Israel’s prime minister has described the deal as “a mistake of historic proportions,” that it endangers his country.   He added:  “the more you read it, the worse it gets.”   Iran has been screaming “Death to Israel.  Death to America,” for over 35 years.   A recent demonstration in Tehran showed mobs screaming the same again. Perhaps nobody in Washington has been watching!

But, even Israel is not the country most concerned about the agreement.   The Sunni Arab states are.   Almost certainly, they will see through this agreement and their fears of Shia Iran acquiring nuclear weapons will lead them to acquire the same.   It may take a few years, but they will be driven by a great sense of urgency.   Saudi Arabia, Turkey and Egypt are the three countries most likely to pursue their own bomb, with immediate help from Pakistan, which already has the bomb.   Saudi Arabia certainly has the money for this.

The greatest threat to world peace remains the Sunni-Shia conflict, a struggle that has continued for over thirteen centuries.   Although an Obama Administration spokesman expressed the hope that the Iran deal would help bring a resolution to the ancient conflict, this is at best naïve.   Nothing will end the conflict until the Messiah comes and sorts out the religious mess that is today’s world. Meanwhile, the US will be seen as siding with the Shi’ites against the Sunnis.   Tehran and Damascus must be celebrating at this development.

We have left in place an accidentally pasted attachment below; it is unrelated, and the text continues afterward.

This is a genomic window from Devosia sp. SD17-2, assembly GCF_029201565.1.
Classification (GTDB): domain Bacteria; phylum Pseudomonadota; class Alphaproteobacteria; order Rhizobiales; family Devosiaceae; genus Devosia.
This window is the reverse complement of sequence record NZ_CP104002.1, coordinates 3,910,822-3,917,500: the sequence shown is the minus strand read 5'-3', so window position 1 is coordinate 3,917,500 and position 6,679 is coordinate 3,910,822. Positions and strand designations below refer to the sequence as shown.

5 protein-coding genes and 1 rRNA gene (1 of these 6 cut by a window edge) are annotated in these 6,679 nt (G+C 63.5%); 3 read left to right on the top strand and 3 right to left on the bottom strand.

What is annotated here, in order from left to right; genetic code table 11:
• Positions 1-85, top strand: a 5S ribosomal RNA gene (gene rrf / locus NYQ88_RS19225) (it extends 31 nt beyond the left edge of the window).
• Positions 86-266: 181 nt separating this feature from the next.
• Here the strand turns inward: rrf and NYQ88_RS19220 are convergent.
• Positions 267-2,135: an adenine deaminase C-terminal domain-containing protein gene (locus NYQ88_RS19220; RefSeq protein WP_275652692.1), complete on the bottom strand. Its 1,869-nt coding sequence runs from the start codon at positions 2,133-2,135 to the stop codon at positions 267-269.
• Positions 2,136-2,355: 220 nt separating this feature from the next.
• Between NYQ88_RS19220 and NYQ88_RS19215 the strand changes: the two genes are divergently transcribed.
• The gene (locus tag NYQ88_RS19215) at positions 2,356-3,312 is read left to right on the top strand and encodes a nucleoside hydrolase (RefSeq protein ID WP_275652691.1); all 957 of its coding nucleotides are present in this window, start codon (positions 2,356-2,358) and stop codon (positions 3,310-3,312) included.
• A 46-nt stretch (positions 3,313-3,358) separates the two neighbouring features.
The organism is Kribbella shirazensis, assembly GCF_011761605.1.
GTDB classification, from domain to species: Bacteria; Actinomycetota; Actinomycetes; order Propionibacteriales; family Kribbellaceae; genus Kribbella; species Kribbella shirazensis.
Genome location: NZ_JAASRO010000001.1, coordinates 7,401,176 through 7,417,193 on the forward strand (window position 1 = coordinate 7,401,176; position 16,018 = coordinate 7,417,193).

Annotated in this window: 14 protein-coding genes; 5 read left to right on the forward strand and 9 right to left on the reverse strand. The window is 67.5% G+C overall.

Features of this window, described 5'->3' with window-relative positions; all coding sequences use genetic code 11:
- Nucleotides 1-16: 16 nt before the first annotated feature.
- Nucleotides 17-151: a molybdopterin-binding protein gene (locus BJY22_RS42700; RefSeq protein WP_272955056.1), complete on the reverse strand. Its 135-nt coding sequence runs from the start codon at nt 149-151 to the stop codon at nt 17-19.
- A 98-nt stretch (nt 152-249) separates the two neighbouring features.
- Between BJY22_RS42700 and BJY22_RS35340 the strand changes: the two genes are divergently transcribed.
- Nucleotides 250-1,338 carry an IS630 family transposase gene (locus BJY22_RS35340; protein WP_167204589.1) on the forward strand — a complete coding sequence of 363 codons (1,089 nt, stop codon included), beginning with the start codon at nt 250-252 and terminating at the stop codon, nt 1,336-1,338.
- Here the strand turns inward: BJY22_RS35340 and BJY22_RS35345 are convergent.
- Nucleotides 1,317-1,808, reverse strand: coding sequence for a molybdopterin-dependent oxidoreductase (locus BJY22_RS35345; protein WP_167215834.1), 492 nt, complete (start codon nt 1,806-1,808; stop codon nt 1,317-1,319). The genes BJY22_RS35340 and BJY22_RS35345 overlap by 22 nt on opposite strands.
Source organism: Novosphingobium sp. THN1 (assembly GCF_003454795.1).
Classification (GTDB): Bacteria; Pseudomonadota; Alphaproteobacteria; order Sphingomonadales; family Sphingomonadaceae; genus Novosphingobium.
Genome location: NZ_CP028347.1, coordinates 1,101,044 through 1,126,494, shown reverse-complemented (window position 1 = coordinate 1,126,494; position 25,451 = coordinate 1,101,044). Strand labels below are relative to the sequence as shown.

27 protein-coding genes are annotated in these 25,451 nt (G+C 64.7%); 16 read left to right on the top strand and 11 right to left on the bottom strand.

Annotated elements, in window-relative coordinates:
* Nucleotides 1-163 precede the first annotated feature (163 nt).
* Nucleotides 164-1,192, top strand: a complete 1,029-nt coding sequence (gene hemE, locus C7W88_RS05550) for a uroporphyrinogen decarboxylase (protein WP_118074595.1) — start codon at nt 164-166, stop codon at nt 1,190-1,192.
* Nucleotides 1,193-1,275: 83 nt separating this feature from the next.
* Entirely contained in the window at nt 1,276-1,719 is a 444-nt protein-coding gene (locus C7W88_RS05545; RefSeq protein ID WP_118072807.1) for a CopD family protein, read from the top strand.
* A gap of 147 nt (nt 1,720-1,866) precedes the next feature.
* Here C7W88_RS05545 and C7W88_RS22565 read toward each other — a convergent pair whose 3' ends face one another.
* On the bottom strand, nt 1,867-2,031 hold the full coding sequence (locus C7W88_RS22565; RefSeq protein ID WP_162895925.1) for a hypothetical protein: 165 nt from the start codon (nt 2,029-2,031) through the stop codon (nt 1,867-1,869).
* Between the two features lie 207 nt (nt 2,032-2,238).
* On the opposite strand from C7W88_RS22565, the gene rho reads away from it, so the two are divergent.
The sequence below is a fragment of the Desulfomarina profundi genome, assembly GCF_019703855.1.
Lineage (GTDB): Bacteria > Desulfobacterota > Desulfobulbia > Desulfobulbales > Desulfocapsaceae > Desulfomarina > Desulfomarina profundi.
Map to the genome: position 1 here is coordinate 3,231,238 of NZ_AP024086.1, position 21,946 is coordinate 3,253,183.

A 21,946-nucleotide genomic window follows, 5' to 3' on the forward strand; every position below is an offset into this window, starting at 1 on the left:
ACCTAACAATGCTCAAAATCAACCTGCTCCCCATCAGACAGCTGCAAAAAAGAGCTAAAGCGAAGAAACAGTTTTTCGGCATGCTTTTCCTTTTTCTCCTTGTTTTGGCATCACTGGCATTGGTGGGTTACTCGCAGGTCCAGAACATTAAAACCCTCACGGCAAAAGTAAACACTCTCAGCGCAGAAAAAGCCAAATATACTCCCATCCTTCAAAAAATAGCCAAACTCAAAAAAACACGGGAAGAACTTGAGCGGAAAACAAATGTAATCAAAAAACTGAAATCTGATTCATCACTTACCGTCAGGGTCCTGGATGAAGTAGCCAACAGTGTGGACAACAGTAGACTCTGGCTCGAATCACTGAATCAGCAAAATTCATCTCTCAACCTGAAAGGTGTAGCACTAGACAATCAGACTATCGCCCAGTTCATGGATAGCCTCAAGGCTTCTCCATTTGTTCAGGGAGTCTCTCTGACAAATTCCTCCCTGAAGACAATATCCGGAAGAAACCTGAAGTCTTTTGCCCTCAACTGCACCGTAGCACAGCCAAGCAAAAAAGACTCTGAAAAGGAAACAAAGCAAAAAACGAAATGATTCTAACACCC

The Iranian deal brings to mind I Thessalonians 5:3 :  “For when they shall say, Peace and safety; then sudden destruction comes upon them, as travail Upon a woman with child; and they shall not escape” (KJV).

Thankfully, Jesus Christ is returning to end the spiritual confusion. “And unless those days were shortened, no flesh would be saved; but for the elect’s sake those days will be shortened.”  (Matthew 24:22).

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PROXY WAR PITS SAUDIS AGAINST IRAN

Shia-Houthi rebels                                                 Shia-Houthi rebels

The Middle East continues to dominate the headlines.

A proxy war is taking place in strategically located Yemen, between Iran and Saudi Arabia, backed by the US.

The country’s Sunni president was overthrown in January by Shia Houthi rebels from the north.   Supported by Iran, they are moving south, establishing control over a wider area.

Meanwhile, Saudi Arabia is leading a coalition of ten Arab countries in an attempt to restore the Sunni led government to power.   The US backs Saudi Arabia, but, as usual, it’s more complicated than that. AQAP (Al Qaeda in Yemen) is also fighting the Houthis.   Even Islamic State, a long way from home, is involved.

It gets messier.